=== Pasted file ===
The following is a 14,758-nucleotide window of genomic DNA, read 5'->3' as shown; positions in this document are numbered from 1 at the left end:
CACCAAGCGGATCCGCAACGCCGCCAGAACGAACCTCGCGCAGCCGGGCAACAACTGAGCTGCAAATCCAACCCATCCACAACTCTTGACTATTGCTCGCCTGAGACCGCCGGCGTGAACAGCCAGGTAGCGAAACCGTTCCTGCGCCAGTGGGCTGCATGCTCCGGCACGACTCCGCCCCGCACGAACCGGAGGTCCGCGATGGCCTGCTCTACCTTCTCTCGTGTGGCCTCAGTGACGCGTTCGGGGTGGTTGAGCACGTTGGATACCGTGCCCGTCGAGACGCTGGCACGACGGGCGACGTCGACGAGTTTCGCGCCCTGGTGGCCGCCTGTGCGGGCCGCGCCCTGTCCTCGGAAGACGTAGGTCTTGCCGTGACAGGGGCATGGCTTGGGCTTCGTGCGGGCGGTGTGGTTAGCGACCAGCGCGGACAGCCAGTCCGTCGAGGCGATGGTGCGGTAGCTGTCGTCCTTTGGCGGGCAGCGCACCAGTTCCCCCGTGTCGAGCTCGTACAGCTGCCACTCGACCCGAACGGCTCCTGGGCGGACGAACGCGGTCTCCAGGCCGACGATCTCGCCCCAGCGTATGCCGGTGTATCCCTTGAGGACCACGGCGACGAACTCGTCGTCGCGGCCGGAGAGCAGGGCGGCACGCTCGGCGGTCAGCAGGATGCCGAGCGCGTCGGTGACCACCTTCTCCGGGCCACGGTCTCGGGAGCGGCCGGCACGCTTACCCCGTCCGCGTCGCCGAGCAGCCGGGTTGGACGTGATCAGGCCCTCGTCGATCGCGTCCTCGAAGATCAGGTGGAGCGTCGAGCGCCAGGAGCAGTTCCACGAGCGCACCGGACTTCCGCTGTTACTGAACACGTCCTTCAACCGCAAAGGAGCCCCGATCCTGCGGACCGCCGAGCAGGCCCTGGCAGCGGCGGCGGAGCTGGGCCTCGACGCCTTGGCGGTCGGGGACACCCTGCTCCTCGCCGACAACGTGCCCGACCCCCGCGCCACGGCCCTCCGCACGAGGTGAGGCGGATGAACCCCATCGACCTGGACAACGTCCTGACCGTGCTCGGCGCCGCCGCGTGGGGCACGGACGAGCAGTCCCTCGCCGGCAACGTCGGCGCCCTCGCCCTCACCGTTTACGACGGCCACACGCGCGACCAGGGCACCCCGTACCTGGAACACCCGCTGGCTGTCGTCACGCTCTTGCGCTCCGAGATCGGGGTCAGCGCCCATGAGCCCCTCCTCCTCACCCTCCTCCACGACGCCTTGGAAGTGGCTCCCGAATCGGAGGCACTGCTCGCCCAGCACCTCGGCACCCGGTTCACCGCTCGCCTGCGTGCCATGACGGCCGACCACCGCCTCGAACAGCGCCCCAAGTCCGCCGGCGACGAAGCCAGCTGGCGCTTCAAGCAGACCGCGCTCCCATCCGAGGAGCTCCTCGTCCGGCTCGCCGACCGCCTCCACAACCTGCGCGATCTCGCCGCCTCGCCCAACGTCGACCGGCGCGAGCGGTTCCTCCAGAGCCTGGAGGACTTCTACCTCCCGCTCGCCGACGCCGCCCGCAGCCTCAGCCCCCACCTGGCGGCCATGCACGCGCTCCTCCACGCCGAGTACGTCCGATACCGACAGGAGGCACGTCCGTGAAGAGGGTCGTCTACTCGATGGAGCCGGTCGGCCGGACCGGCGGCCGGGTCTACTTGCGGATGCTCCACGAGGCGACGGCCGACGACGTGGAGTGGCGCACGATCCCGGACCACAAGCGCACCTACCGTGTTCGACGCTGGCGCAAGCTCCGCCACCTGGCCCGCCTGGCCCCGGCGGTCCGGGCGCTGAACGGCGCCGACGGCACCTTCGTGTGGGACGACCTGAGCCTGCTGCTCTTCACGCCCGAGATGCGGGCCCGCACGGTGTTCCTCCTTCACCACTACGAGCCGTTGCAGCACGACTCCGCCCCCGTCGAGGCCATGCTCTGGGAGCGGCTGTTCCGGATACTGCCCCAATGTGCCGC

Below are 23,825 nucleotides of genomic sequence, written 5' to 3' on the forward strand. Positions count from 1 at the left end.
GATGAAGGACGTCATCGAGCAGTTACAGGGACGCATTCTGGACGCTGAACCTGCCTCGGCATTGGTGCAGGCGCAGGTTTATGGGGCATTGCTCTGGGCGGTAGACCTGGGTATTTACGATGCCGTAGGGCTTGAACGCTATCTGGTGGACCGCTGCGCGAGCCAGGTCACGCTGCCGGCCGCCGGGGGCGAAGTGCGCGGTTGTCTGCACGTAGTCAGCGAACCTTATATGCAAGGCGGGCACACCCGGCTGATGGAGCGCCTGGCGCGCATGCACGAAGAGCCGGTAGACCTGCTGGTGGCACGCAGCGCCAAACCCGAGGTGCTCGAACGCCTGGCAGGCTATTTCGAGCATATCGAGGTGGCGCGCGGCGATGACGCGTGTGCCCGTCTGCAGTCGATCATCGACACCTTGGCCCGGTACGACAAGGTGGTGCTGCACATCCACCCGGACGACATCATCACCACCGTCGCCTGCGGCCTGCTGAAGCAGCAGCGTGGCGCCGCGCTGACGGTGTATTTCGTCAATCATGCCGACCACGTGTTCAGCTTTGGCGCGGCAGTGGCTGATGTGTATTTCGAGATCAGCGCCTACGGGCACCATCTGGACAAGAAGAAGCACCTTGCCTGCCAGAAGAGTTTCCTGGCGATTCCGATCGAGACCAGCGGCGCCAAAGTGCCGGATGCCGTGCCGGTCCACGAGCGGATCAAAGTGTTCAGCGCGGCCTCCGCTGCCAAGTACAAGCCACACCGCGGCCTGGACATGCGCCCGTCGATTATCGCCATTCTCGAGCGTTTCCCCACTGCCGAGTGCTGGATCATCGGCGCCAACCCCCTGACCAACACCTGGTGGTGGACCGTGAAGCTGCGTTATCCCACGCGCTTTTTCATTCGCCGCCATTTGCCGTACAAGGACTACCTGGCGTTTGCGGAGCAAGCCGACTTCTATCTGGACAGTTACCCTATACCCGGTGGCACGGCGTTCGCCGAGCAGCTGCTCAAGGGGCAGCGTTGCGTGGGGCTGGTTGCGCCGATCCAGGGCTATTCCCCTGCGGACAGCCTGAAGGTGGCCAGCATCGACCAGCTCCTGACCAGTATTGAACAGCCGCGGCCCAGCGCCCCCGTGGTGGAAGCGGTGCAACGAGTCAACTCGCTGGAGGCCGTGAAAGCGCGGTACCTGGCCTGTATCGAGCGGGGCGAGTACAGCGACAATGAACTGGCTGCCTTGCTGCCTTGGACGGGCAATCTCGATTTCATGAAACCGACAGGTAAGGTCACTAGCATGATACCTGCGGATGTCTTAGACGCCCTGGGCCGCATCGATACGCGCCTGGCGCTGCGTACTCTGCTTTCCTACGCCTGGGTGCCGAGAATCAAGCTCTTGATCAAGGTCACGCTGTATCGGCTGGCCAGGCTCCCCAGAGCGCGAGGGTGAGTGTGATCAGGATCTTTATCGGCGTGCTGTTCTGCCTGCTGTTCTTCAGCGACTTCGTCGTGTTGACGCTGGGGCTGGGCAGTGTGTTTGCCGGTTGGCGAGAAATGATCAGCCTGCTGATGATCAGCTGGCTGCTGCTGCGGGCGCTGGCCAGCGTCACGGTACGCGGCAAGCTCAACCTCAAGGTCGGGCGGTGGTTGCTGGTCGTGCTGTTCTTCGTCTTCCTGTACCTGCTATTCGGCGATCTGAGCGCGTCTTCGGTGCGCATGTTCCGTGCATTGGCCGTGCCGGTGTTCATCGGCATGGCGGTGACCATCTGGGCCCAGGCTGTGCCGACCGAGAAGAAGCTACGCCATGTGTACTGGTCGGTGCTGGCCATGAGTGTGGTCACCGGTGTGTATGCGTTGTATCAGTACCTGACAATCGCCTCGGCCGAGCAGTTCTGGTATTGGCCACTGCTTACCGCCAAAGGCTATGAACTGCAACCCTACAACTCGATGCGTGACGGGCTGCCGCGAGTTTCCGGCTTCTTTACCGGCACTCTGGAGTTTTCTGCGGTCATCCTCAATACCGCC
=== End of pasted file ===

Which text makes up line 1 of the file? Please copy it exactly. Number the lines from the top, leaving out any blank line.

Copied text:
The following is a 14,758-nucleotide window of genomic DNA, read 5'->3' as shown; positions in this document are numbered from 1 at the left end: